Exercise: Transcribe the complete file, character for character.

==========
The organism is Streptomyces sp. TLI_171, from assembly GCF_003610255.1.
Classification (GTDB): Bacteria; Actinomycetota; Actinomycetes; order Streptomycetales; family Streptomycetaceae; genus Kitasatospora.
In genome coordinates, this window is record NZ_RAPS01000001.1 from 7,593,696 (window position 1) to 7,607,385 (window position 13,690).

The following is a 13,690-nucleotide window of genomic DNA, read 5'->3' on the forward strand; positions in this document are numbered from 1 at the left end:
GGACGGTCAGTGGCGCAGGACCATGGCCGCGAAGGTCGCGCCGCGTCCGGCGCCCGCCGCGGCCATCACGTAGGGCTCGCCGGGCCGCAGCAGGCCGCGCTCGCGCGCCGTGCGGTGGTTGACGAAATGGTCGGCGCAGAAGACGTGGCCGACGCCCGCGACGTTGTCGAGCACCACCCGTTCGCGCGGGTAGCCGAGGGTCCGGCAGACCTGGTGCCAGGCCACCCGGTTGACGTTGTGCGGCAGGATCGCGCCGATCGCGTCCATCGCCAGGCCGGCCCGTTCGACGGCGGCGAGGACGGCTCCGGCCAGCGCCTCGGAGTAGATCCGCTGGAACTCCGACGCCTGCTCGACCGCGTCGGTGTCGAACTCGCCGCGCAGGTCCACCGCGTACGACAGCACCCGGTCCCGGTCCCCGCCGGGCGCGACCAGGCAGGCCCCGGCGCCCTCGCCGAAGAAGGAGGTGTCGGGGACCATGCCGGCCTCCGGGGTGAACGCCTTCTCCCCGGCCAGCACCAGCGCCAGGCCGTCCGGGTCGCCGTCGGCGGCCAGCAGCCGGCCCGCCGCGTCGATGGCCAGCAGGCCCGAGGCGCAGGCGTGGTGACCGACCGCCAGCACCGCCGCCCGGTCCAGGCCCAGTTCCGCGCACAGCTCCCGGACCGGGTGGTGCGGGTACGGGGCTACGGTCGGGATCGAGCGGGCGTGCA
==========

The organism is Streptomyces sp. TLI_171, from assembly GCF_003610255.1.
Classification (GTDB): Bacteria; Actinomycetota; Actinomycetes; order Streptomycetales; family Streptomycetaceae; genus Kitasatospora.
In genome coordinates, this window is record NZ_RAPS01000001.1 from 7,593,696 (window position 1) to 7,607,385 (window position 13,690).

The following is a 13,690-nucleotide window of genomic DNA, read 5'->3' on the forward strand; positions in this document are numbered from 1 at the left end:
GGACGGTCAGTGGCGCAGGACCATGGCCGCGAAGGTCGCGCCGCGTCCGGCGCCCGCCGCGGCCATCACGTAGGGCTCGCCGGGCCGCAGCAGGCCGCGCTCGCGCGCCGTGCGGTGGTTGACGAAATGGTCGGCGCAGAAGACGTGGCCGACGCCCGCGACGTTGTCGAGCACCACCCGTTCGCGCGGGTAGCCGAGGGTCCGGCAGACCTGGTGCCAGGCCACCCGGTTGACGTTGTGCGGCAGGATCGCGCCGATCGCGTCCATCGCCAGGCCGGCCCGTTCGACGGCGGCGAGGACGGCTCCGGCCAGCGCCTCGGAGTAGATCCGCTGGAACTCCGACGCCTGCTCGACCGCGTCGGTGTCGAACTCGCCGCGCAGGTCCACCGCGTACGACAGCACCCGGTCCCGGTCCCCGCCGGGCGCGACCAGGCAGGCCCCGGCGCCCTCGCCGAAGAAGGAGGTGTCGGGGACCATGCCGGCCTCCGGGGTGAACGCCTTCTCCCCGGCCAGCACCAGCGCCAGGCCGTCCGGGTCGCCGTCGGCGGCCAGCAGCCGGCCCGCCGCGTCGATGGCCAGCAGGCCCGAGGCGCAGGCGTGGTGACCGACCGCCAGCACCGCCGCCCGGTCCAGGCCCAGTTCCGCGCACAGCTCCCGGACCGGGTGGTGCGGGTACGGGGCTACGGTCGGGATCGAGCGGGCGTGCA